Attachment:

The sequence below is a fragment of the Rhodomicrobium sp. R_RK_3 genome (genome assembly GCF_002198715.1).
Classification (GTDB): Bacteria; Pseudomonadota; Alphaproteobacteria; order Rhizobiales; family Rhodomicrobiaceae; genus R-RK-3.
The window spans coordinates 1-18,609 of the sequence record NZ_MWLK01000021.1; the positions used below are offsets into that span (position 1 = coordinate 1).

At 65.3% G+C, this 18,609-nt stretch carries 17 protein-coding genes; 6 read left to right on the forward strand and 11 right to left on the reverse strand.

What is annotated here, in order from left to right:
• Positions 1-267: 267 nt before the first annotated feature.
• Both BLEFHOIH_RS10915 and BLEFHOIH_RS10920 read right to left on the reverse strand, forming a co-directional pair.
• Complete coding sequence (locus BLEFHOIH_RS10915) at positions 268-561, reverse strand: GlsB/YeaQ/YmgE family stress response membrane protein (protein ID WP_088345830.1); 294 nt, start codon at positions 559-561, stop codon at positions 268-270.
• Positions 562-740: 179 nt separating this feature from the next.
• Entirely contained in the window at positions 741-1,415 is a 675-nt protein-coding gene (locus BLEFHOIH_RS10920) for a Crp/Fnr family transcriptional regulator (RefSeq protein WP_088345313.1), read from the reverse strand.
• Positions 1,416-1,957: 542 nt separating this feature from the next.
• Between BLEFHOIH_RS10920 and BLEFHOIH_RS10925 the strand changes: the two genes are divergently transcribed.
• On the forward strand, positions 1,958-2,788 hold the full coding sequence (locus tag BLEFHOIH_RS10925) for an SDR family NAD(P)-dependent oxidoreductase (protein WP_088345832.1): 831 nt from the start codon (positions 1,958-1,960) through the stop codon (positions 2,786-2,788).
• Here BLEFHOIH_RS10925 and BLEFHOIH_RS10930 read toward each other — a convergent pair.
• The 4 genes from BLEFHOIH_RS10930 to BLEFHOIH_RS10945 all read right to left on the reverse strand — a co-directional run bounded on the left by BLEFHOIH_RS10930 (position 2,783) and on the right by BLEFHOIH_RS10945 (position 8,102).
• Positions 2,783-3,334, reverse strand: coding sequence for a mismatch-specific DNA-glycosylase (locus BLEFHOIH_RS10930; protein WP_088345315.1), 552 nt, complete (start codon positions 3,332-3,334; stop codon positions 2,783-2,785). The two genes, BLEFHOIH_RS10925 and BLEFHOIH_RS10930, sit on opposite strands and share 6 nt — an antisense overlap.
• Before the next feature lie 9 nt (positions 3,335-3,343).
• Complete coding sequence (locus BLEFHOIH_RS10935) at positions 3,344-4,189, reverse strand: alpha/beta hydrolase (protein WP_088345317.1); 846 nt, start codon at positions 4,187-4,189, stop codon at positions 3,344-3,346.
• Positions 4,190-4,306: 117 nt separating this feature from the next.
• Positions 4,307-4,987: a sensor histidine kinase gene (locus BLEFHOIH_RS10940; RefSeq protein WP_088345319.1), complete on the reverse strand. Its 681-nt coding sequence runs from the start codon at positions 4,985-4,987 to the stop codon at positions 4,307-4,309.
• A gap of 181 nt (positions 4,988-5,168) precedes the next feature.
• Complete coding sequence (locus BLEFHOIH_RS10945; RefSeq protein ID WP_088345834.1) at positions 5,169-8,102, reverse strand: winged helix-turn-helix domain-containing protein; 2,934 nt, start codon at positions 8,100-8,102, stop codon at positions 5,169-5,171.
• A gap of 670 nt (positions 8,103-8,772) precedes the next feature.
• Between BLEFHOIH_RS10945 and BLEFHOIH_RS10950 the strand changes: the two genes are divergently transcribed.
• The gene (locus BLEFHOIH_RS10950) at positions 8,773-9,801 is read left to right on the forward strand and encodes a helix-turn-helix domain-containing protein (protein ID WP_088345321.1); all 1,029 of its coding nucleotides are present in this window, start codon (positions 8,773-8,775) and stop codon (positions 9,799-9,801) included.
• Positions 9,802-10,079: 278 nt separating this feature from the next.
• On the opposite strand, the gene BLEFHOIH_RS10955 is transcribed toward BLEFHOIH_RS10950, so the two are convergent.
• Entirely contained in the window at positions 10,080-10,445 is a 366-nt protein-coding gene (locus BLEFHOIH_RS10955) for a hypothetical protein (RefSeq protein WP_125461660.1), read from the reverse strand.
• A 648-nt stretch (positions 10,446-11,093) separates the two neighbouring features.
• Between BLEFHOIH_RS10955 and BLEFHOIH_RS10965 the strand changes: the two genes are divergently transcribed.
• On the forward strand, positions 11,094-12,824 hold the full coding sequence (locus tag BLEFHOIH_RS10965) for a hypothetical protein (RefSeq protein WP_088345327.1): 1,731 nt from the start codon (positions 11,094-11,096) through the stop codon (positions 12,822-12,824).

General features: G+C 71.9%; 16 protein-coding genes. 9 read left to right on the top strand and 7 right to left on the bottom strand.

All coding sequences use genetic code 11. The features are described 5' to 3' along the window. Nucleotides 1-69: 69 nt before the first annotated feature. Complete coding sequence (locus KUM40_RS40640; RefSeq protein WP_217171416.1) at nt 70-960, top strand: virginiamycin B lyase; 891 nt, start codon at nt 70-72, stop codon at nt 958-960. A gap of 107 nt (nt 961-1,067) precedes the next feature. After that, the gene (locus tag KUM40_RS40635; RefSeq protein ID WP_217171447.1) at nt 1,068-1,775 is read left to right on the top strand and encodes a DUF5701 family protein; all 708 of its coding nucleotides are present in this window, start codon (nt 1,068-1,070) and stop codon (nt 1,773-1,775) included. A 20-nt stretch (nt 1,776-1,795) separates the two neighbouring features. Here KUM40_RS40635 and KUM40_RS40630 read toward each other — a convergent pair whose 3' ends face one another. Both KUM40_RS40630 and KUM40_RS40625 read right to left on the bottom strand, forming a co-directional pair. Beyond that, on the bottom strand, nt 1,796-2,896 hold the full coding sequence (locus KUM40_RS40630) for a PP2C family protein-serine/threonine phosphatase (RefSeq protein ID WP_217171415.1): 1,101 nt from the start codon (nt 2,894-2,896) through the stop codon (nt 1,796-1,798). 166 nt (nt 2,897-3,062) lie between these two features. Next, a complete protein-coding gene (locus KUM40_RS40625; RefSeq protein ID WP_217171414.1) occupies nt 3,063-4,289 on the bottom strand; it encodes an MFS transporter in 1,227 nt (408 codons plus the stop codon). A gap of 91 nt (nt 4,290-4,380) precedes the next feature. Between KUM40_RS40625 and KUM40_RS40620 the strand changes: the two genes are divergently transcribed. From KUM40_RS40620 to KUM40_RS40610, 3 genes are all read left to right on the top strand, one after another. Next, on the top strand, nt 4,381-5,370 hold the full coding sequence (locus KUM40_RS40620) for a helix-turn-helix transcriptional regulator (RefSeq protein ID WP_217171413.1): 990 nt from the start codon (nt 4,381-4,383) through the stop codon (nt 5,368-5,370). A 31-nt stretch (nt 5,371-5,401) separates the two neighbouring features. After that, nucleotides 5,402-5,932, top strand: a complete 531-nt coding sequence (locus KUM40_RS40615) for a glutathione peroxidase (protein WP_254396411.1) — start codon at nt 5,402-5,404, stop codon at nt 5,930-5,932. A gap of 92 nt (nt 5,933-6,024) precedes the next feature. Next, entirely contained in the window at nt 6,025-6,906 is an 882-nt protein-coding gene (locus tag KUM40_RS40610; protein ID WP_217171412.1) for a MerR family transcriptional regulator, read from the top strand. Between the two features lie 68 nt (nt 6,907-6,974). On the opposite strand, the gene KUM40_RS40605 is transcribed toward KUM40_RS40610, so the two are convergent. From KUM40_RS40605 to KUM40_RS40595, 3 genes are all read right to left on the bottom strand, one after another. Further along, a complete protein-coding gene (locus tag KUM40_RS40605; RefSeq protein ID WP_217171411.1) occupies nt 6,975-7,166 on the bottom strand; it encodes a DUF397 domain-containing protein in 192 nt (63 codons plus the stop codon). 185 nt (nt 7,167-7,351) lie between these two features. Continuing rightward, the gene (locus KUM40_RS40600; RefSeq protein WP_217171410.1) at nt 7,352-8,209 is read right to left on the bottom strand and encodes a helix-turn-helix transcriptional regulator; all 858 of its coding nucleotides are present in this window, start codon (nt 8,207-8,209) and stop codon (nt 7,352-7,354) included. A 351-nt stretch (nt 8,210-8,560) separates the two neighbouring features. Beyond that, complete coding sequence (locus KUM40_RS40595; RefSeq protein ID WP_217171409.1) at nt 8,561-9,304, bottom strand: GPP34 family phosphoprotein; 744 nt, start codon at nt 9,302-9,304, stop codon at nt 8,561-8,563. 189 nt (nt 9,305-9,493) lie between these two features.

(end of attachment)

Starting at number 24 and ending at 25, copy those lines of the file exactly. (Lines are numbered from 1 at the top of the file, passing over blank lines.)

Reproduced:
• Between BLEFHOIH_RS10945 and BLEFHOIH_RS10950 the strand changes: the two genes are divergently transcribed.
• The gene (locus BLEFHOIH_RS10950) at positions 8,773-9,801 is read left to right on the forward strand and encodes a helix-turn-helix domain-containing protein (protein ID WP_088345321.1); all 1,029 of its coding nucleotides are present in this window, start codon (positions 8,773-8,775) and stop codon (positions 9,799-9,801) included.